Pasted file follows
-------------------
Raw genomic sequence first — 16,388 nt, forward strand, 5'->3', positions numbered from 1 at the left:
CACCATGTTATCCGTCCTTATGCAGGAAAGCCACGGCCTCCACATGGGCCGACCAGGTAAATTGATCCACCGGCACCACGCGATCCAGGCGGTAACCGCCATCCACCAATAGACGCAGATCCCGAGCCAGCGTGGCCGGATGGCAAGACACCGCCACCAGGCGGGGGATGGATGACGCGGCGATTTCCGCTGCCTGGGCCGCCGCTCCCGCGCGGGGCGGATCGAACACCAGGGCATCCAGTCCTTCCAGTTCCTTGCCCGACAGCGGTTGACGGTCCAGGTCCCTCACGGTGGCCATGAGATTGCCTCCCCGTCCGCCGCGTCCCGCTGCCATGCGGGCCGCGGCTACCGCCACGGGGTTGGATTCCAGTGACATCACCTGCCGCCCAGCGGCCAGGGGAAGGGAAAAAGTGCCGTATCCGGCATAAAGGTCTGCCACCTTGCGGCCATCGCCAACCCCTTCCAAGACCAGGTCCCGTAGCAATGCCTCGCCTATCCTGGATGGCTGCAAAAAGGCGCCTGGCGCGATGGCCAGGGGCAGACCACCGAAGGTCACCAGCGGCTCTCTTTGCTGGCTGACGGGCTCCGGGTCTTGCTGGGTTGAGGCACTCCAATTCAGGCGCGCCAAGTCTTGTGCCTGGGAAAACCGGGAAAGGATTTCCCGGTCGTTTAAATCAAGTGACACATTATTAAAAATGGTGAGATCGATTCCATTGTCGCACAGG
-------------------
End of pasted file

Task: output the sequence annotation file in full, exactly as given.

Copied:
Raw genomic sequence first — 16,388 nt, forward strand, 5'->3', positions numbered from 1 at the left:
CACCATGTTATCCGTCCTTATGCAGGAAAGCCACGGCCTCCACATGGGCCGACCAGGTAAATTGATCCACCGGCACCACGCGATCCAGGCGGTAACCGCCATCCACCAATAGACGCAGATCCCGAGCCAGCGTGGCCGGATGGCAAGACACCGCCACCAGGCGGGGGATGGATGACGCGGCGATTTCCGCTGCCTGGGCCGCCGCTCCCGCGCGGGGCGGATCGAACACCAGGGCATCCAGTCCTTCCAGTTCCTTGCCCGACAGCGGTTGACGGTCCAGGTCCCTCACGGTGGCCATGAGATTGCCTCCCCGTCCGCCGCGTCCCGCTGCCATGCGGGCCGCGGCTACCGCCACGGGGTTGGATTCCAGTGACATCACCTGCCGCCCAGCGGCCAGGGGAAGGGAAAAAGTGCCGTATCCGGCATAAAGGTCTGCCACCTTGCGGCCATCGCCAACCCCTTCCAAGACCAGGTCCCGTAGCAATGCCTCGCCTATCCTGGATGGCTGCAAAAAGGCGCCTGGCGCGATGGCCAGGGGCAGACCACCGAAGGTCACCAGCGGCTCTCTTTGCTGGCTGACGGGCTCCGGGTCTTGCTGGGTTGAGGCACTCCAATTCAGGCGCGCCAAGTCTTGTGCCTGGGAAAACCGGGAAAGGATTTCCCGGTCGTTTAAATCAAGTGACACATTATTAAAAATGGTGAGATCGATTCCATTGTCGCACAGG